Summary: God delivers everyone as promised and points us again to the Redeemer.

Noah and his family are inside the ark with all the animals. God has sent rain for 40 days and nights onto the earth killing every other living thing:

God Keeps Noah in Mind

And God remembered Noah, and every living thing, and all the cattle that was with him in the ark:

The verb is in the Imperfect tense which means it’s incomplete. It’s not saying “God forgot, but then He remembered;” that would be “perfect” tense. Instead this is an incomplete action so it’s saying, “God kept Noah in mind.”

We’re told that when God destroyed Sodom He remembered Abraham and so rescued Lot (Gen. 19:29). He kept Abraham in mind!

In another place He tells the Israelites: “And if ye go to war in your land against the enemy that oppresseth you, then ye shall blow an alarm with the trumpets; and ye shall be remembered before the LORD your God, and ye shall be saved from your enemies” (Num. 10:9).

Did God forget about His people from time-to-time and that’s why the oppressors snuck into the land? Did they startle Him by blowing their trumpets? No. That trumpet was a call for help and those enemies were reminders that they needed God. And the fact that He kept them on His mind was proven when He answered their call.

And you can see how this ties into Noah inside the ark and how it helps us too. The ark must have been a hard place to live for so long, but God kept Noah in mind. He hadn’t forgotten about Him, and He would see him through the storm and out of the ark. Life here can be difficult, but God remembers us. When the enemies draw near and when the oppressors invade we cry out to Him and He shows us that.

God Delivers Everyone as Promised

and God made a wind to pass over the earth, and the waters assuaged; 2The fountains also of the deep and the windows of heaven were stopped, and the rain from heaven was restrained; 3And the waters returned from off the earth continually: and after the end of the hundred and fifty days the waters were abated.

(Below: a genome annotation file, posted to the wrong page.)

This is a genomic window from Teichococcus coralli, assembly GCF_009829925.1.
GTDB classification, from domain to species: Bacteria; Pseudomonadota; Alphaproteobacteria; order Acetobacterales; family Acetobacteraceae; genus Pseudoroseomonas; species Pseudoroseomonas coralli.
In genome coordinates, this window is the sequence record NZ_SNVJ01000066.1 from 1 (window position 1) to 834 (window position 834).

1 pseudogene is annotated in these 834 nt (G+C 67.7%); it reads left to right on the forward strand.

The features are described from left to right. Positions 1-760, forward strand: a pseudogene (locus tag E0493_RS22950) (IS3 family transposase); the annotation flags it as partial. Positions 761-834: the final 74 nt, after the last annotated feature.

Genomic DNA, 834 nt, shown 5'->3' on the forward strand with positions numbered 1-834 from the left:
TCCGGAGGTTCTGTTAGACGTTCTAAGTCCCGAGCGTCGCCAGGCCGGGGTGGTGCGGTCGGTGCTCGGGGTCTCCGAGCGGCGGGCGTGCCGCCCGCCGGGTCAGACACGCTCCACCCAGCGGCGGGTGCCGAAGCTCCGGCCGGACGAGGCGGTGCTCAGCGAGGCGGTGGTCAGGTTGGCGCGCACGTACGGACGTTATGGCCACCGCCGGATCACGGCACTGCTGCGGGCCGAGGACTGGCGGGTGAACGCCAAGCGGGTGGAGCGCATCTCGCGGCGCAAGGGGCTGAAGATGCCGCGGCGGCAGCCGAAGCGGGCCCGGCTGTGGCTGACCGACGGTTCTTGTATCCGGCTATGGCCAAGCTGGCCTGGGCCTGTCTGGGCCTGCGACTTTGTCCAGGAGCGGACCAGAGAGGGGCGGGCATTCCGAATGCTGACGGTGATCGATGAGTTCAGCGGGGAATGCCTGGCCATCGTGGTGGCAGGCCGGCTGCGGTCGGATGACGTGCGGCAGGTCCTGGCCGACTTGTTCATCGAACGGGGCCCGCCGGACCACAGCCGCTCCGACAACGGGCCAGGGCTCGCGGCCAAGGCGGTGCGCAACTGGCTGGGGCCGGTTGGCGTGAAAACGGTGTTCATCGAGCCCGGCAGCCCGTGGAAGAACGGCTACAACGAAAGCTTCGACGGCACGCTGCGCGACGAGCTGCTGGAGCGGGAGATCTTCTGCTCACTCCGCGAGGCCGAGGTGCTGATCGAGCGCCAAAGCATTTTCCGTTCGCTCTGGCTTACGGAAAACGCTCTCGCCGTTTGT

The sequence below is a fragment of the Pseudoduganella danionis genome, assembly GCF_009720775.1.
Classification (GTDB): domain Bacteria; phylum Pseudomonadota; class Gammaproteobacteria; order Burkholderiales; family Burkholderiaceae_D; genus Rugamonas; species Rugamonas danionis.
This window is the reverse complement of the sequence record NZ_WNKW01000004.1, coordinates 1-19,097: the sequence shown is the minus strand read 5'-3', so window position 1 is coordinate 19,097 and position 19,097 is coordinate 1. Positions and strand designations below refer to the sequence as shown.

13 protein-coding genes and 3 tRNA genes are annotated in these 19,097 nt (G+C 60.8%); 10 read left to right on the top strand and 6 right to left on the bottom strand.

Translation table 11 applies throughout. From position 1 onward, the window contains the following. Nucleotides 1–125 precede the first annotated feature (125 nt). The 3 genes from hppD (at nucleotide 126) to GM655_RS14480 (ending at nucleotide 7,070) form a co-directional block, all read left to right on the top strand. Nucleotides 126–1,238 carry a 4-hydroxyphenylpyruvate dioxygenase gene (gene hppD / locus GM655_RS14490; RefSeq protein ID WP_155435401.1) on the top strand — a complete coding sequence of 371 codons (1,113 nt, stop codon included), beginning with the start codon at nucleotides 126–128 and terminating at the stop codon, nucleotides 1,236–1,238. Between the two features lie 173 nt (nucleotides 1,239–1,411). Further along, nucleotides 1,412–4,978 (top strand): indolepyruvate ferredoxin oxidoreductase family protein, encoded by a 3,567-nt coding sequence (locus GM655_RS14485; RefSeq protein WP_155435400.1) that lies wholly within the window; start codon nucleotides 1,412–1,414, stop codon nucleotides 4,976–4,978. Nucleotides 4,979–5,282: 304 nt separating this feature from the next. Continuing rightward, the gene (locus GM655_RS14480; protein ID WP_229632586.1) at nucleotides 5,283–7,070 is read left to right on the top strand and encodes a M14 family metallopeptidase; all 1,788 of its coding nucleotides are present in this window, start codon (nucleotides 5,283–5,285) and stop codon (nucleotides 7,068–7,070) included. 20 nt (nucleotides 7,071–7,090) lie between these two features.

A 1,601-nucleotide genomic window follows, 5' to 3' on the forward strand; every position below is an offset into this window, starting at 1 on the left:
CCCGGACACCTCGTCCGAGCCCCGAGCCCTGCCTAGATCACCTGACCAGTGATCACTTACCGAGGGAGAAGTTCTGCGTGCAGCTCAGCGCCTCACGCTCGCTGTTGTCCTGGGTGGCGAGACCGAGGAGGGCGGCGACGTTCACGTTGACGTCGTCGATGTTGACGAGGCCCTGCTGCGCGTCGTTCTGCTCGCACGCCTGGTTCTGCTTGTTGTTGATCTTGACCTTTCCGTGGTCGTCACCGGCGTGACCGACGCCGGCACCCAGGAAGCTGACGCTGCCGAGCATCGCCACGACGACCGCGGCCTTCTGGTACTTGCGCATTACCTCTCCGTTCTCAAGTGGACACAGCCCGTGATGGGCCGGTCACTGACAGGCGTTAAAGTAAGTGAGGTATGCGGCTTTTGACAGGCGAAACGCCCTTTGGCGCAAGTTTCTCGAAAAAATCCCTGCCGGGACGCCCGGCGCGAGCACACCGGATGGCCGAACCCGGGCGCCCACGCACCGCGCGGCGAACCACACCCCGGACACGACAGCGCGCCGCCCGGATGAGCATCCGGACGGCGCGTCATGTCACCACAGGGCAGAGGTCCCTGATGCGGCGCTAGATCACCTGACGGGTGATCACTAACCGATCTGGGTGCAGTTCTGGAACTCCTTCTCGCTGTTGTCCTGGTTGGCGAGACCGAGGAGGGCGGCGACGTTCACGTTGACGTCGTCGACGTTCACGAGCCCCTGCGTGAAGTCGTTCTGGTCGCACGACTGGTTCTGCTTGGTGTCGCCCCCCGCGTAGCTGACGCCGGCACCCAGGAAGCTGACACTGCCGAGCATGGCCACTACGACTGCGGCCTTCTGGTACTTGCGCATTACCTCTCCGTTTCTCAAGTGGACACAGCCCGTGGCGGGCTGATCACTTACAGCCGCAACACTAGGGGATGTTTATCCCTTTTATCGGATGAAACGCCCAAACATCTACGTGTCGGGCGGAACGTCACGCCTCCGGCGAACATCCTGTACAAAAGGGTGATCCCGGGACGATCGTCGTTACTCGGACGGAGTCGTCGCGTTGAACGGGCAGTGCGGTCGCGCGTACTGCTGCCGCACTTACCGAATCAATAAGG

This word for “assuaged” is elsewhere translated as “cease” (Num. 17:5), “appeased” (Est. 2:1), and “pacified” (Est. 7:10). It immediately made me think of Matthew 8:27: “What manner of man is this, that even the winds and the sea obey him!” All the water pouring out of the ground and falling from above suddenly quit. They evaporate and after 150 days they were back far enough that the ark could rest on some dry ground.

Again we see the sovereignty of God in this—He starts the flood and kills every living being on earth through it; He could have stopped it at any time. But when does He decide to do it? When He’s good and ready! His purpose is to wipe out the wicked and to save the righteous, and that’s exactly what He does.

4And the ark rested in the seventh month, on the seventeenth day of the month, upon the mountains of Ararat.

No one really knows where this is (it looks like it’s somewhere in eastern Turkey), but the point of telling us isn’t so that we can go and find it. The point is that the ark rested on a high place while waters continued to evaporate.

5And the waters decreased continually until the tenth month: in the tenth month, on the first day of the month, were the tops of the mountains seen. 6And it came to pass at the end of forty days, that Noah opened the window of the ark which he had made: 7And he sent forth a raven, which went forth to and fro, until the waters were dried up from off the earth. 8Also he sent forth a dove from him, to see if the waters were abated from off the face of the ground; 9But the dove found no rest for the sole of her foot, and she returned unto him into the ark, for the waters were on the face of the whole earth: then he put forth his hand, and took her, and pulled her in unto him into the ark. 10And he stayed yet other seven days; and again he sent forth the dove out of the ark; 11And the dove came in to him in the evening; and, lo, in her mouth was an olive leaf pluckt off: so Noah knew that the waters were abated from off the earth. 12And he stayed yet other seven days; and sent forth the dove; which returned not again unto him any more.

He sent out a raven and a dove to see whether the waters were gone. Apparently the raven came back and forth without actually going back into the ark, but the dove went back to Noah. There’s plenty of speculation about what all this means, but it seems to arbitrary to me. I think Ravens eat dead meat and doves eat seeds; after they find plenty of food and a place to land they don’t come back to the ark. That’s the point.

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